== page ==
Cursor cursor = getContentResolver().query(
    new String[]{ 

This query will return a Cursor with the ID, title, artist, and duration for all audio files. We specify the columns we want returned, like TITLE and ARTIST. To iterate through the results, use methods like moveToNext() on the Cursor.

To cite one of the sources you provided [1], we need access permissions to read media and the usage is demonstrated with querying the MediaStore content provider.

Use a Cursor to Iterate Results

The Cursor class in Android provides access to the rows returned from a database query. To iterate through the rows, you first need to move the cursor to the first row by calling moveToFirst():

Cursor cur = // query database
if (cur.moveToFirst()) {
  do {
    // get values from cur
  } while(cur.moveToNext());

This loops through each row in the cursor. Inside the loop, you can call methods like getString(), getInt() etc. to retrieve the column values for the current row. For example:

String title = cur.getString(cur.getColumnIndex(MediaStore.Audio.Media.TITLE));

gets the title field for each audio file.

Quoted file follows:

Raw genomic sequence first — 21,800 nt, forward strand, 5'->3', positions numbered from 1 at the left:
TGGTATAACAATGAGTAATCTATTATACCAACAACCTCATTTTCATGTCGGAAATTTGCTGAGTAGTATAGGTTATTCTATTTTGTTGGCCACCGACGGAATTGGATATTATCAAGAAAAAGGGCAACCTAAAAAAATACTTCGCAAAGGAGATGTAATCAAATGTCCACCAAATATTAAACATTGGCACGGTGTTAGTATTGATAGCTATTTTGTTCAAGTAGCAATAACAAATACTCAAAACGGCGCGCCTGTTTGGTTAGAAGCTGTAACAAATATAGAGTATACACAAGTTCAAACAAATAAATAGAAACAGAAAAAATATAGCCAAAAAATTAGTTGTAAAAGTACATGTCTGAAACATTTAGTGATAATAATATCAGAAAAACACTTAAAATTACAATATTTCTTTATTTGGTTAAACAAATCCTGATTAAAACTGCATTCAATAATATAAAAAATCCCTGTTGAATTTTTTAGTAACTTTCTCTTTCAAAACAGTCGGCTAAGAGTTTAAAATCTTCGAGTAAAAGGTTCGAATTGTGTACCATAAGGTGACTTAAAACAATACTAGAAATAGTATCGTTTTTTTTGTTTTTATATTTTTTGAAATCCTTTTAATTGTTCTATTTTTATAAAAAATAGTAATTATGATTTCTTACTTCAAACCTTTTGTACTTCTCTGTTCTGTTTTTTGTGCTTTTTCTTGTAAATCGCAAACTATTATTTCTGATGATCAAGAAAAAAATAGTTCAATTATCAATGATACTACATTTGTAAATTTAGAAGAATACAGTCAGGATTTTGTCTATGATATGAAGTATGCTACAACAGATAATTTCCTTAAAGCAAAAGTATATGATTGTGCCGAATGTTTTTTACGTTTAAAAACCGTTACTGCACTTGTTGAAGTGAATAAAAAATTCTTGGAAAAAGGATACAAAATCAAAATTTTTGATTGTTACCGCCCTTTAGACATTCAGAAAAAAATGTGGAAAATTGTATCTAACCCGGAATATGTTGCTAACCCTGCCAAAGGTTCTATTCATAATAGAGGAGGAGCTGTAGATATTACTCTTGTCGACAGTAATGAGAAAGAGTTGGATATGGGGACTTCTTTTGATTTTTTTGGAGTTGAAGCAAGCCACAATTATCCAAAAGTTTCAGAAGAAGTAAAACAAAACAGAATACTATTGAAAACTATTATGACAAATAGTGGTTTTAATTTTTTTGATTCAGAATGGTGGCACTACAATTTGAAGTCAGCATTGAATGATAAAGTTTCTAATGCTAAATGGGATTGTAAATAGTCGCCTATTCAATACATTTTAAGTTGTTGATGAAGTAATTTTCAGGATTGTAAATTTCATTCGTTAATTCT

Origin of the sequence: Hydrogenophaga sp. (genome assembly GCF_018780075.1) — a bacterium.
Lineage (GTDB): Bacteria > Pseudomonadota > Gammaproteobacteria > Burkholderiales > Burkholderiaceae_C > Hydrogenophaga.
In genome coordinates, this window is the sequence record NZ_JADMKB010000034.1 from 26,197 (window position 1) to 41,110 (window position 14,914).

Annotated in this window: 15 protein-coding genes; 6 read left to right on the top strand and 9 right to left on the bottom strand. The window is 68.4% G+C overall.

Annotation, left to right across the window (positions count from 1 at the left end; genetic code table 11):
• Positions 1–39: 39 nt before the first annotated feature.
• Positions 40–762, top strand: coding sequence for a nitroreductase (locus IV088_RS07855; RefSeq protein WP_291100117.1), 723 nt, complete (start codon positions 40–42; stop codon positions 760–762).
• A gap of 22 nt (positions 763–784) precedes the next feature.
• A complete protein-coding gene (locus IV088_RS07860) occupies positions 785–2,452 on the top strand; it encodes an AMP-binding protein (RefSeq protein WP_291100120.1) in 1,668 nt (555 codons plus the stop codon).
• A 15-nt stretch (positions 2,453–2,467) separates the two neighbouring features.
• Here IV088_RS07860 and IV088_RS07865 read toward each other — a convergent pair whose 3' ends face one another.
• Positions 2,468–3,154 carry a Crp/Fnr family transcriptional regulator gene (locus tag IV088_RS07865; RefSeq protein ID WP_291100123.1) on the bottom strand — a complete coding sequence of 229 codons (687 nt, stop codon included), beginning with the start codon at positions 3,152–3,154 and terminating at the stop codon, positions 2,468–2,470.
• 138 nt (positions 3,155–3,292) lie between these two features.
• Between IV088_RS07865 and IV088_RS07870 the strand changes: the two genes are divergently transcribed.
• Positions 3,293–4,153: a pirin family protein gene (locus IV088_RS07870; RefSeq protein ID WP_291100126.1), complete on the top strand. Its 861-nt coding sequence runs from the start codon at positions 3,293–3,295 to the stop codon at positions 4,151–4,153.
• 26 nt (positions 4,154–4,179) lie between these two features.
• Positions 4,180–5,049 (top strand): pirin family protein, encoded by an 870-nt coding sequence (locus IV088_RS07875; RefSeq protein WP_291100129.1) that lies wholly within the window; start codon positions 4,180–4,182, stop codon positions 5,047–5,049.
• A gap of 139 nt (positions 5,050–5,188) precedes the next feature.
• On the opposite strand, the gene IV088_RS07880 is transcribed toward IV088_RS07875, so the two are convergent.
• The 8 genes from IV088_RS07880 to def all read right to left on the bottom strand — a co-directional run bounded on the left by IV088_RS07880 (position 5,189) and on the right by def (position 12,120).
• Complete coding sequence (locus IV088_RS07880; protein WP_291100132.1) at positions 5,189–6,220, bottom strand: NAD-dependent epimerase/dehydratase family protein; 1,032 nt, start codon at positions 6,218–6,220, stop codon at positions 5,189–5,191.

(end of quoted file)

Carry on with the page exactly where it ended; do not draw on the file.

So by iterating the cursor and retrieving column values, you can process each returned row from the audio query one by one.

Get Audio File Metadata

Once we have the cursor with the query results, we can iterate through each row and extract metadata about each audio file. Some key pieces of metadata we may want to retrieve include:

  • Title – The track title
  • Artist – The artist name
  • Album – The album name
  • Duration – The length of the track
  • Size – The file size
  • Path – The file system path of the audio file

We can get these metadata values from the cursor by calling methods like getString(), getInt(), etc. and passing in the column index we want. For example:

String title = cursor.getString(cursor.getColumnIndex(MediaStore.Audio.Media.TITLE));
String artist = cursor.getString(cursor.getColumnIndex(MediaStore.Audio.Media.ARTIST)); 
int duration = cursor.getInt(cursor.getColumnIndex(MediaStore.Audio.Media.DURATION));